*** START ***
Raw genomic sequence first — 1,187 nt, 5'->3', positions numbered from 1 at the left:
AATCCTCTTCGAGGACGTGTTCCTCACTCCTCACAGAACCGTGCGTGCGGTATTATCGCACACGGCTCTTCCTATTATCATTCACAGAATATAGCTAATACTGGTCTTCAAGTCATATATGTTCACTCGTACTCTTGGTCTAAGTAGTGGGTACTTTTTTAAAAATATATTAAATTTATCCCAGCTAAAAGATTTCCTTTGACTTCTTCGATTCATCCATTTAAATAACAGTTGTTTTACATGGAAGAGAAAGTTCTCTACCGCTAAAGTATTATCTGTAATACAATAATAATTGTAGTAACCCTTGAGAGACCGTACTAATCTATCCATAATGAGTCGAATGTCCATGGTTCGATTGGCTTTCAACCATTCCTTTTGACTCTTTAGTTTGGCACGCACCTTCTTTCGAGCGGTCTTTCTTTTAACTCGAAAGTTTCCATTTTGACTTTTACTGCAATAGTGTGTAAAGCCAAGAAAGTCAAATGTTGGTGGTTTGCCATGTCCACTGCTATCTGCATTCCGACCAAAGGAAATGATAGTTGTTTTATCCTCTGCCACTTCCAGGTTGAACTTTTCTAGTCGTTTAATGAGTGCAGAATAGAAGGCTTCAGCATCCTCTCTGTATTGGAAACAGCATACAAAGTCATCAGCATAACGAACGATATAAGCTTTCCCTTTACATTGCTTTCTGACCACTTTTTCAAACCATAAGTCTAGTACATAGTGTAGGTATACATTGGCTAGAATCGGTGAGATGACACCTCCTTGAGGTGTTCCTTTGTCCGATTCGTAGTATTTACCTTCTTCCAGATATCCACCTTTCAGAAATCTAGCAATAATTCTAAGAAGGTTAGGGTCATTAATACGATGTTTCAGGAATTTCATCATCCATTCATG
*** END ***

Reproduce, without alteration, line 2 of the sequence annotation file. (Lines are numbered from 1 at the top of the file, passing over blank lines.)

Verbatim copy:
AATCCTCTTCGAGGACGTGTTCCTCACTCCTCACAGAACCGTGCGTGCGGTATTATCGCACACGGCTCTTCCTATTATCATTCACAGAATATAGCTAATACTGGTCTTCAAGTCATATATGTTCACTCGTACTCTTGGTCTAAGTAGTGGGTACTTTTTTAAAAATATATTAAATTTATCCCAGCTAAAAGATTTCCTTTGACTTCTTCGATTCATCCATTTAAATAACAGTTGTTTTACATGGAAGAGAAAGTTCTCTACCGCTAAAGTATTATCTGTAATACAATAATAATTGTAGTAACCCTTGAGAGACCGTACTAATCTATCCATAATGAGTCGAATGTCCATGGTTCGATTGGCTTTCAACCATTCCTTTTGACTCTTTAGTTTGGCACGCACCTTCTTTCGAGCGGTCTTTCTTTTAACTCGAAAGTTTCCATTTTGACTTTTACTGCAATAGTGTGTAAAGCCAAGAAAGTCAAATGTTGGTGGTTTGCCATGTCCACTGCTATCTGCATTCCGACCAAAGGAAATGATAGTTGTTTTATCCTCTGCCACTTCCAGGTTGAACTTTTCTAGTCGTTTAATGAGTGCAGAATAGAAGGCTTCAGCATCCTCTCTGTATTGGAAACAGCATACAAAGTCATCAGCATAACGAACGATATAAGCTTTCCCTTTACATTGCTTTCTGACCACTTTTTCAAACCATAAGTCTAGTACATAGTGTAGGTATACATTGGCTAGAATCGGTGAGATGACACCTCCTTGAGGTGTTCCTTTGTCCGATTCGTAGTATTTACCTTCTTCCAGATATCCACCTTTCAGAAATCTAGCAATAATTCTAAGAAGGTTAGGGTCATTAATACGATGTTTCAGGAATTTCATCATCCATTCATG